What prospective owners need to know about caring for and training off-range mustangs
With his dense wavy mane, thick arched neck, and striking Buckskin markings, it is impossible to mistake Paco for anything other than an American Mustang. Since coming off the range years ago as a 2-year-old, Paco and his owner Bob Cohen have become fixtures on trails near Florida’s Gulf Coast. But, says Cohen, Paco’s journey from wild horse to reliable trail mount was a long and winding one.
Gathered from the Bureau of Land Management (BLM) Kiger Herd Management Area in Southeast Oregon, Paco was initially trained to be a reining horse. He made his way to Florida, where he also had some natural horsemanship training before Cohen purchased him through a trainer experienced in working with Mustangs. These days, Cohen shows off the now 15-year-old Paco every chance he gets.
“He gets a lot of attention, that’s for sure,” Cohen says.
Learning and Adaptability
Since becoming available for adoption or purchase, Mustangs have earned high-profile status as adaptable partners for riders engaged in a variety of disciplines, ranging from trail riding and eventing to dressage and reining. At the same time, the horses have picked up a reputation as tough to handle and difficult to train. But Sarah Ralston, VMD, PhD, Dipl. ACVN, professor of Animal Science at Rutgers University, in New Brunswick, New Jersey, says her research has revealed the horses’ best qualities.
“Oh, they’re great little horses,” Ralston says.
Ralston says Mustangs display a range of personalities, from docile to dominant, just like any other domestic horse. And also like domestic horses, Mustangs exhibit a variety of conformation types.
“For example, for a while, the BLM in Colorado was selecting for horses that were stocky,” Ralston says. “In Oregon, they were selecting for that more refined, Thoroughbred look.” In other words, they gathered for adoption the animals they thought would be sought after in the marketplace.
But whatever their similarities, Ralston says there are definite differences between horses that are born and raised domestically and those born in the wild.
In a recent research project Ralston studied the differences between 2-year-old Mustangs and 2-year-old domestic Draft-crosses. She found that while the wild horses took longer to train, they outscored their domestic counterparts in both learning and adaptability.
“There was no difference in (the horses’) trainability—they were even from the start,” Ralston says. “But the Mustangs are fast learners; they notice everything.”
Ralston says the Mustangs learned not only from their handlers but also from the domestic horses housed in the same barn or in neighboring pastures. The differences emerged when the formerly wild horses had to meet life’s day-to-day challenges. In one experiment, a handler walked a domestic horse down one end of a long hallway while a student stood on a stool at the other end.
“When the domestic horses came to the person standing on the stool, they were startled,” Ralston recalls. “They sniffed the student all over, including her face.”
The wild horses, on the other hand, weren’t so frightened.
“The Mustang saw the student standing there right from the beginning,” Ralston says. “When they got to the student, the Mustangs sniffed the stool.”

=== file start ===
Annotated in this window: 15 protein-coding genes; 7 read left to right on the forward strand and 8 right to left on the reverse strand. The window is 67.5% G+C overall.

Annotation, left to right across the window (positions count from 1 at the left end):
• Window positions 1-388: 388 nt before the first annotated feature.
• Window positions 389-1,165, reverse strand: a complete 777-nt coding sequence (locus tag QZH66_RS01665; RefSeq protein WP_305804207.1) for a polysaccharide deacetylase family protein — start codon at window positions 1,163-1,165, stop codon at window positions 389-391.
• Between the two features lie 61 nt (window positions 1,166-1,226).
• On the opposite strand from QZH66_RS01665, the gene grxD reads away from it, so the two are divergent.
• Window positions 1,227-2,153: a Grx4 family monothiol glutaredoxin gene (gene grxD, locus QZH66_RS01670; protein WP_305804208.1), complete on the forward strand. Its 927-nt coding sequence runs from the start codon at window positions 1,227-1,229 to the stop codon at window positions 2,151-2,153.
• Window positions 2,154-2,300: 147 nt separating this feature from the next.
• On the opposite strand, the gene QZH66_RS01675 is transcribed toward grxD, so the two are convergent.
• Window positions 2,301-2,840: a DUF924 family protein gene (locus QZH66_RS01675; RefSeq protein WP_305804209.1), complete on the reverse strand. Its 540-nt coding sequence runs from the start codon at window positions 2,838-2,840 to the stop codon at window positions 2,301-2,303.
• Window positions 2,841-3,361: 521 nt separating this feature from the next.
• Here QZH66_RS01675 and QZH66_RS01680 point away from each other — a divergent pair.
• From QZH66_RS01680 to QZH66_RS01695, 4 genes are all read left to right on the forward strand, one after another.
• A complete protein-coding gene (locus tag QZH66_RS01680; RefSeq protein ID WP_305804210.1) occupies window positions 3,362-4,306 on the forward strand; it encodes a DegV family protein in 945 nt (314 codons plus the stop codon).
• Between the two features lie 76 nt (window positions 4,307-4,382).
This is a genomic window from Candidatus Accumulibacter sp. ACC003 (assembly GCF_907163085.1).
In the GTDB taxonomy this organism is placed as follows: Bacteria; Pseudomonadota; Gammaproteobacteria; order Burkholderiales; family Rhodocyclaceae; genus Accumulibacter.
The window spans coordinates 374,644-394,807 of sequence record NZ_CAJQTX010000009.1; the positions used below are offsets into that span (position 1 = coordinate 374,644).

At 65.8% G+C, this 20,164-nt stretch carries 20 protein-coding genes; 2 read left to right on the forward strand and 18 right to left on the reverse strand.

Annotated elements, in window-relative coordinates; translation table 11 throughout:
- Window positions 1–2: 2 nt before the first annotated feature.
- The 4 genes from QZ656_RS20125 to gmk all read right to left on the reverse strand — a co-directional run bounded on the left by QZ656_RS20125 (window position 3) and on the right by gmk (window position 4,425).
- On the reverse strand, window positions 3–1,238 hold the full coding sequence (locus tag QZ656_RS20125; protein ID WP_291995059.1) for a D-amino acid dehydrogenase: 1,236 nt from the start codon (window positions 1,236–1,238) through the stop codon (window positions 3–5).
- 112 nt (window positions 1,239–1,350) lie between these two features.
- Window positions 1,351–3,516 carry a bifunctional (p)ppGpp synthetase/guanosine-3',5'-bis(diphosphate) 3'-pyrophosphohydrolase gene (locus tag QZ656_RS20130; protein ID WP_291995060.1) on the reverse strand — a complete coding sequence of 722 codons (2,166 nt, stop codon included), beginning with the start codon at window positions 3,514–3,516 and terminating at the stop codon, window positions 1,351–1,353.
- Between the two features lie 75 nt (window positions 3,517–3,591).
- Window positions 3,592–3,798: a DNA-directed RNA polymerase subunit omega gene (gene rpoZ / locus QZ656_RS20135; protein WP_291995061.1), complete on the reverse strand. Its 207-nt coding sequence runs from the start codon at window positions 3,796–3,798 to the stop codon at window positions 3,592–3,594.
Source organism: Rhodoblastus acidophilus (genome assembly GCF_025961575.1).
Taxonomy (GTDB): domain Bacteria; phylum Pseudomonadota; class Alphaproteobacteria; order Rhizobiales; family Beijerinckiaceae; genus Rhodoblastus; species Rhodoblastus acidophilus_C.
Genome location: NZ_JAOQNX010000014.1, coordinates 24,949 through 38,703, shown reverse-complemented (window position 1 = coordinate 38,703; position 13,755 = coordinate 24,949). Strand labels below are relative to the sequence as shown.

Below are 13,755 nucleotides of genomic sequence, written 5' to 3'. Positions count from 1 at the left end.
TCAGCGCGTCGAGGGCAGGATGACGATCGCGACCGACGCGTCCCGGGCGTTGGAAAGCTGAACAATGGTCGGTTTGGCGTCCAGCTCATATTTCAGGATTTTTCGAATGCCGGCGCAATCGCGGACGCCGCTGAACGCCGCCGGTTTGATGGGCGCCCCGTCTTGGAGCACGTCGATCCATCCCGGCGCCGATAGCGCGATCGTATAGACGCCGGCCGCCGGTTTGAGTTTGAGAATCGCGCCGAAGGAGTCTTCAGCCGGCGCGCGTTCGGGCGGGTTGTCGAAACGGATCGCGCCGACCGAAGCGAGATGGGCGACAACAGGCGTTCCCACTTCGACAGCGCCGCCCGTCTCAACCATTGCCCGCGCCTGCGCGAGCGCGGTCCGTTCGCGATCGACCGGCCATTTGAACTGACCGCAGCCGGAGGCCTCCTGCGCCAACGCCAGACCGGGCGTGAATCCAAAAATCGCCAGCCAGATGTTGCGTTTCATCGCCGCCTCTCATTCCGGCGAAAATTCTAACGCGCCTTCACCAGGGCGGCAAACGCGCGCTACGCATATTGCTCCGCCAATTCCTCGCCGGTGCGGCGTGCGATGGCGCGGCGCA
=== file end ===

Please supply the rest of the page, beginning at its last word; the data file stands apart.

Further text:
In another experiment the team asked all the horses to step from the barn’s concrete apron onto dirt while en route to their paddocks. Each domestic horse dropped its head to investigate the change in footing. The Mustangs stepped gingerly onto the surface to determine whether the ground was solid and if it was safe to proceed.
“The Mustangs always notice when things are different,” Ralston says. “But in the wild they learn that if they stick their noses out, they’re liable to get them bitten off by something, so they use their feet to test the waters.”
In experiment after experiment, Ralston says the Mustangs met challenges much the same way they would in the wild. At the same time they formed strong bonds with their herdmates and domestic handlers.
Even if a Mustang is proving to be a savant in the training pen, it’s important keep his roots in mind and handle him with care. Ralston’s experience has revealed that Mustangs are generally “predictably unpredictable,” and that prospective owners should never assume that these horses will react to anything in the same way domestic horses will.
“So I would never recommend a Mustang to a novice,” Ralston says.
This is a notion Jenny Rodder-Sloan understands well. She has been training Mustangs since 2007, when she adopted her first wild horse from the BLM. In the following years she has also rehomed Mustangs that were adopted or purchased by ill-prepared or inexperienced owners. Rodder-Sloan says prospective owners are often lured by the Mustang’s low price or adoption fee and by the fact that most Mustangs are easy keepers. But that’s just the quick and easy part, she says.
“Mustangs age 3 and younger sell for $125, and they don’t need the highest quality feed, they can eat coastal hay and they have great feet, so the commitment you have to make isn’t financial, it’s emotional,” Rodder-Sloan says. “People don’t realize that they have to do the work, so instead they turn the Mustangs out into a field, and they remain almost feral.”